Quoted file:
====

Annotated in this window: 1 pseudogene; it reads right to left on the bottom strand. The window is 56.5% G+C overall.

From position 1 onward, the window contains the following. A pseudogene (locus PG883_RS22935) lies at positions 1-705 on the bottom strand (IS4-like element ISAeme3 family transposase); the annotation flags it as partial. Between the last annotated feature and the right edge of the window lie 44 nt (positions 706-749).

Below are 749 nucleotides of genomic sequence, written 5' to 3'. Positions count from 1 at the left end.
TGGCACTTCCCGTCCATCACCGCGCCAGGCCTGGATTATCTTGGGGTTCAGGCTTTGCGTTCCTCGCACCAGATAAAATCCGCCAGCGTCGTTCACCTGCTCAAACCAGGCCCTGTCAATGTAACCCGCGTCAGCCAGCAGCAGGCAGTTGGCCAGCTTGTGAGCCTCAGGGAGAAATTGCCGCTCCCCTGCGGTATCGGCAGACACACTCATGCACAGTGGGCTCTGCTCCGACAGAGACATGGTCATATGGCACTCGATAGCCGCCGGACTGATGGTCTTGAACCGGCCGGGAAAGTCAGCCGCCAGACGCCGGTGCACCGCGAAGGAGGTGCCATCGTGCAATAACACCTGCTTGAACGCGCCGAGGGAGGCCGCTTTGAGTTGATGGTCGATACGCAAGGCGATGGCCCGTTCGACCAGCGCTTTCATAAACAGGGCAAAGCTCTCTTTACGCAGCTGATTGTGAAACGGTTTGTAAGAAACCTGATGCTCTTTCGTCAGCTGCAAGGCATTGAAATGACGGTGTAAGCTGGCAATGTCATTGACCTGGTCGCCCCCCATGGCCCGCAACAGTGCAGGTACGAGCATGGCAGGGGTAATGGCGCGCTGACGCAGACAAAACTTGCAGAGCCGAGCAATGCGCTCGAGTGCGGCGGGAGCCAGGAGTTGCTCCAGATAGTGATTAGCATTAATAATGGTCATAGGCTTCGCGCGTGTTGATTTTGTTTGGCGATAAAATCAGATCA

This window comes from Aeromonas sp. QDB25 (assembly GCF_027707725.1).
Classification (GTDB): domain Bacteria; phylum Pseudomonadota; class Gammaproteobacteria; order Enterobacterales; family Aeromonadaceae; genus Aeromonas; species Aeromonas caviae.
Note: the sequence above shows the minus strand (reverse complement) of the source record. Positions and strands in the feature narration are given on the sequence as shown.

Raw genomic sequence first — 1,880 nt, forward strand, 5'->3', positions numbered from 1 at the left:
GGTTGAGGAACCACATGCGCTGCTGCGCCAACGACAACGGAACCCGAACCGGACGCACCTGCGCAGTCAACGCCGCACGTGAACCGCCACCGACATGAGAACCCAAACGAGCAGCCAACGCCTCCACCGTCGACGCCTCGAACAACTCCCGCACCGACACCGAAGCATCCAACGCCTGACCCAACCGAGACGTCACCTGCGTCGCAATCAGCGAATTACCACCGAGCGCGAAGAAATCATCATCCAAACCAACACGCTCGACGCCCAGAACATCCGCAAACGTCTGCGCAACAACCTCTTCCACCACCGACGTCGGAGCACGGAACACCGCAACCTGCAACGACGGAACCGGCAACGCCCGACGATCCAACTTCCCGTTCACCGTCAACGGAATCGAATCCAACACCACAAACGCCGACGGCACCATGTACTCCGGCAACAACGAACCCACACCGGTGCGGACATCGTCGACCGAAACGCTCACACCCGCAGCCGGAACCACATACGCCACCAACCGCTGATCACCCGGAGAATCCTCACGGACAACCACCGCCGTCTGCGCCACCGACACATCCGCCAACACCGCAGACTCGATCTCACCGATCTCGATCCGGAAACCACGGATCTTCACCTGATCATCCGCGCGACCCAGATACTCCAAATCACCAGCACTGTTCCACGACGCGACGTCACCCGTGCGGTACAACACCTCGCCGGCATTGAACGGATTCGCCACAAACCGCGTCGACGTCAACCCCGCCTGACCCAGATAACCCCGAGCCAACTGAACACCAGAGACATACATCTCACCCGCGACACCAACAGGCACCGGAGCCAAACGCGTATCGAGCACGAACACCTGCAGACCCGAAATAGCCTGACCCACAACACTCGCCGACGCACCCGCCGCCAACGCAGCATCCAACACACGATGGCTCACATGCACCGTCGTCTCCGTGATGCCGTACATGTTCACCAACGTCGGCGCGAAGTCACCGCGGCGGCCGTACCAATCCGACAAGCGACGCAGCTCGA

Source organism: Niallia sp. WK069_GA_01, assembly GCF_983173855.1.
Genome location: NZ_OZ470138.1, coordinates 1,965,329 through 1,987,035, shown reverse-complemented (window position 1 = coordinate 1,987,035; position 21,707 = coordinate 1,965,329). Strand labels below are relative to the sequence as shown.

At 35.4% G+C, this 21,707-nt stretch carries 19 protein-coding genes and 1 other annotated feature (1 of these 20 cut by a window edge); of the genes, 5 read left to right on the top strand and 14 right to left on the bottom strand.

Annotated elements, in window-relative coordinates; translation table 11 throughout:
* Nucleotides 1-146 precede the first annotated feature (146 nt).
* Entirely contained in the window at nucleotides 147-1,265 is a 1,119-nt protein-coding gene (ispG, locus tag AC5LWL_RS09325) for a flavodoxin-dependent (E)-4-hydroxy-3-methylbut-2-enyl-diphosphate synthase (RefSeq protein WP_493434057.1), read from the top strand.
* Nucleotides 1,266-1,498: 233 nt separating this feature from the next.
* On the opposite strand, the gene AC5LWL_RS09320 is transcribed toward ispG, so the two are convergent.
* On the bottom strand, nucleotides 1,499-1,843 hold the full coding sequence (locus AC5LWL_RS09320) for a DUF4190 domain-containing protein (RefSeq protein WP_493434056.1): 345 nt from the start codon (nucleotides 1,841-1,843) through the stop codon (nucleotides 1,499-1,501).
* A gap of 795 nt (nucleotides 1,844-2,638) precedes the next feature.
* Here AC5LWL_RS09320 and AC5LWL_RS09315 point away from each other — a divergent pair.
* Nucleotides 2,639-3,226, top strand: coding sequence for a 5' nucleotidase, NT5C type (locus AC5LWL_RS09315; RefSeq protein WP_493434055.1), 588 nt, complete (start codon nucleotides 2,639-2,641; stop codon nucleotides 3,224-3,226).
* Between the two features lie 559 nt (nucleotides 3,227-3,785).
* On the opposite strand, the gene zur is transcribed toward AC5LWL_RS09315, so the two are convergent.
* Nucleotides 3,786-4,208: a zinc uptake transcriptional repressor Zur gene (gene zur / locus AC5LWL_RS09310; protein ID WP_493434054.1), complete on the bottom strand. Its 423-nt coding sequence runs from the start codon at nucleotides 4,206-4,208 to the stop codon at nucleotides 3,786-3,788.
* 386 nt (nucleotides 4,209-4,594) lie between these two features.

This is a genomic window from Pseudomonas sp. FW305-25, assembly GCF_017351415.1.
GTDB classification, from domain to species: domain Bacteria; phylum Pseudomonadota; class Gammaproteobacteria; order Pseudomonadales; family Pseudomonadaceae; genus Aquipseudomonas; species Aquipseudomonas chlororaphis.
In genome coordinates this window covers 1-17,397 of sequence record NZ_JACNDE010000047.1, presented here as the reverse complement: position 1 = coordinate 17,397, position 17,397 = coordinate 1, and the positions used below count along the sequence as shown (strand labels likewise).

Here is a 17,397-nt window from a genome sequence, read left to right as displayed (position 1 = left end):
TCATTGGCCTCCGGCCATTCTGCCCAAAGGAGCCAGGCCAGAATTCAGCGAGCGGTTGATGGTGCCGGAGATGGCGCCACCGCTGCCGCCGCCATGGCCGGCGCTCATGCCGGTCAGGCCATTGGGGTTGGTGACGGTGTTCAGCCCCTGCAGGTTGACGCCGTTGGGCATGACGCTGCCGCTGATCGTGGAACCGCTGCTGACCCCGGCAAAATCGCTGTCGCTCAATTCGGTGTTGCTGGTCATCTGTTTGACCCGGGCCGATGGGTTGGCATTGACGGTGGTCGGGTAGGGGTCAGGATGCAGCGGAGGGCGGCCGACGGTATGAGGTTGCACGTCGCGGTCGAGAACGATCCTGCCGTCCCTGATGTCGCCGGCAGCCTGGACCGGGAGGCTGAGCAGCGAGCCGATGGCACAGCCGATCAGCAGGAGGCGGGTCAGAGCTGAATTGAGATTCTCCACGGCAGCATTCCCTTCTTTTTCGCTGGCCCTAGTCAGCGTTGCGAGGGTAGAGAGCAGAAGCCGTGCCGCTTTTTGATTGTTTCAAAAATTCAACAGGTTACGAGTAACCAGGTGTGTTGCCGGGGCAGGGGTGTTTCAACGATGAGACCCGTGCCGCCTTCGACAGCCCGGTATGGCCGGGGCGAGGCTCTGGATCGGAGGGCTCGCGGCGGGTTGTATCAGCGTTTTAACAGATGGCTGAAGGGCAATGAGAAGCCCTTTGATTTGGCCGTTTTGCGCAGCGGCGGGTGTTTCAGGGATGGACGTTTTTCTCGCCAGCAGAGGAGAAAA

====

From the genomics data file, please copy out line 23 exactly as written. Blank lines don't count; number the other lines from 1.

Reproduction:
* On the opposite strand, the gene zur is transcribed toward AC5LWL_RS09315, so the two are convergent.